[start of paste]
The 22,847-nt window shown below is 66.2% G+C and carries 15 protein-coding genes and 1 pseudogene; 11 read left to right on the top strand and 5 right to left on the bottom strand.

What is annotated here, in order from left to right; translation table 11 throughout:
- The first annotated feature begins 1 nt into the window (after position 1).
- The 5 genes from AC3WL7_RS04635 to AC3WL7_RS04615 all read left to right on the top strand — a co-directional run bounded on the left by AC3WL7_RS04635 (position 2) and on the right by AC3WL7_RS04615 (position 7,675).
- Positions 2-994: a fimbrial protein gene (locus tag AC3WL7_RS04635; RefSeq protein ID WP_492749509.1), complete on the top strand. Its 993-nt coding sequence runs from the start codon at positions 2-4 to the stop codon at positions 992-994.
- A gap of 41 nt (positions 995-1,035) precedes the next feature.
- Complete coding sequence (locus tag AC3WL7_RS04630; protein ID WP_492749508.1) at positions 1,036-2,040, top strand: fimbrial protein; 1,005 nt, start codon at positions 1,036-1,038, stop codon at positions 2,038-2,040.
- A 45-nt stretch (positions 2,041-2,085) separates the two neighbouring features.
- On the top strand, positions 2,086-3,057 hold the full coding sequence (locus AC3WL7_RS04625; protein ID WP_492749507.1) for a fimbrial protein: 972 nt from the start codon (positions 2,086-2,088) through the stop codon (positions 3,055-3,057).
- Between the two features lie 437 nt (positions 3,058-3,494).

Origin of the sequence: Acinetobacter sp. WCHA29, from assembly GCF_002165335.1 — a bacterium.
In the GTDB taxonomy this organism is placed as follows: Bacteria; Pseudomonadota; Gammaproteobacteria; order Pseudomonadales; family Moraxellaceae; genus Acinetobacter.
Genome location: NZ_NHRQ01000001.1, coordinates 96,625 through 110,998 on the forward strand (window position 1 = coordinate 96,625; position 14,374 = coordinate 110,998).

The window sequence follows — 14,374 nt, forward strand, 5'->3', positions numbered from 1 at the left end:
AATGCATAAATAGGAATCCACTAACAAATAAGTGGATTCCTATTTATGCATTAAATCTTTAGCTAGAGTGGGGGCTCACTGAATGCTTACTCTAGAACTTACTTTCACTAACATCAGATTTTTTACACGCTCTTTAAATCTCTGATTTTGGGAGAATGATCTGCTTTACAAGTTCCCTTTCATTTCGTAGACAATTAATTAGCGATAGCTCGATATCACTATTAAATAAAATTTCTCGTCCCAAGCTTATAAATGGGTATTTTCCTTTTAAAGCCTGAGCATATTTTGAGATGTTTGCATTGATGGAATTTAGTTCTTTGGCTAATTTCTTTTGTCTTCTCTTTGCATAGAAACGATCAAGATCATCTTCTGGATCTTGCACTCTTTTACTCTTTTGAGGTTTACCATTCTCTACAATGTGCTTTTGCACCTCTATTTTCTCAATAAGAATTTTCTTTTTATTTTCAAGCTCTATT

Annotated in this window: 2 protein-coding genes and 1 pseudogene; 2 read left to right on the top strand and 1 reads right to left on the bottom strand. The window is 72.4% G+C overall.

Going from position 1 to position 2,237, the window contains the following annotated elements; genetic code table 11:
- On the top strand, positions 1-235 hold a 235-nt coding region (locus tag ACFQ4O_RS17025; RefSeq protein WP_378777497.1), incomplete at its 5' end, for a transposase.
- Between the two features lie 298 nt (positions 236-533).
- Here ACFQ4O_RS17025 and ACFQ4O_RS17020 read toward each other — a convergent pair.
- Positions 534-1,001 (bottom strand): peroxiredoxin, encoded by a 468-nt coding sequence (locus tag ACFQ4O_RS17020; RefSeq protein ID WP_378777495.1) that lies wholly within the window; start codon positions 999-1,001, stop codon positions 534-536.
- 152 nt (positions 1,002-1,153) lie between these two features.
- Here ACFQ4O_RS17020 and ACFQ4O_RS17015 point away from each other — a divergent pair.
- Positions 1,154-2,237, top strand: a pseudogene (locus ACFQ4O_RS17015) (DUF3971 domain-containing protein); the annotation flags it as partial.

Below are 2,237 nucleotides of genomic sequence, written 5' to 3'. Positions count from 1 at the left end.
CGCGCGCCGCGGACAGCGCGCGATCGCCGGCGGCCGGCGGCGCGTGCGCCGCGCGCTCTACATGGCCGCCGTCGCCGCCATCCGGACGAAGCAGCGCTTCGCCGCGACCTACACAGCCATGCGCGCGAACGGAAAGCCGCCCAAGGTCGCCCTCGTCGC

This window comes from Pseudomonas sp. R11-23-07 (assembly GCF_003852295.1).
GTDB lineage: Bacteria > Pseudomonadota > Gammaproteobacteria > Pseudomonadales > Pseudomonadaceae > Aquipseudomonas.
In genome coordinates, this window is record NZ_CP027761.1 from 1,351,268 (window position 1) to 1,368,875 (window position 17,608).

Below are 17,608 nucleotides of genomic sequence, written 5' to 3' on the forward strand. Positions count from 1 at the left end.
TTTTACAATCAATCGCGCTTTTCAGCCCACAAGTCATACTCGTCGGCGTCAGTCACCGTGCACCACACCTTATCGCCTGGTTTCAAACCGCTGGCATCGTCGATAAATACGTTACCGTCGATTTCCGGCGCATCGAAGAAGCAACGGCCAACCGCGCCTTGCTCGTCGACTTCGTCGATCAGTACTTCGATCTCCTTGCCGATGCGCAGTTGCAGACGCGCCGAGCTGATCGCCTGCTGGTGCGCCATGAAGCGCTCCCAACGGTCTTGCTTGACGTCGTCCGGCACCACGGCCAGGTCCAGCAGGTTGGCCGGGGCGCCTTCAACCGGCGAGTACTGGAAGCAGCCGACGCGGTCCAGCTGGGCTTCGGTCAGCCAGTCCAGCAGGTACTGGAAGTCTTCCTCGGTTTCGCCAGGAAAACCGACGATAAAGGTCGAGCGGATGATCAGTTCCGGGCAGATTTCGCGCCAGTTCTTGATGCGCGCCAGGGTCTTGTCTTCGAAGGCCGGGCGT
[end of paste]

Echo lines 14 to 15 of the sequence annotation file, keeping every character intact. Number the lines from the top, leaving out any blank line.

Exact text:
The window sequence follows — 14,374 nt, forward strand, 5'->3', positions numbered from 1 at the left end:
AATGCATAAATAGGAATCCACTAACAAATAAGTGGATTCCTATTTATGCATTAAATCTTTAGCTAGAGTGGGGGCTCACTGAATGCTTACTCTAGAACTTACTTTCACTAACATCAGATTTTTTACACGCTCTTTAAATCTCTGATTTTGGGAGAATGATCTGCTTTACAAGTTCCCTTTCATTTCGTAGACAATTAATTAGCGATAGCTCGATATCACTATTAAATAAAATTTCTCGTCCCAAGCTTATAAATGGGTATTTTCCTTTTAAAGCCTGAGCATATTTTGAGATGTTTGCATTGATGGAATTTAGTTCTTTGGCTAATTTCTTTTGTCTTCTCTTTGCATAGAAACGATCAAGATCATCTTCTGGATCTTGCACTCTTTTACTCTTTTGAGGTTTACCATTCTCTACAATGTGCTTTTGCACCTCTATTTTCTCAATAAGAATTTTCTTTTTATTTTCAAGCTCTATT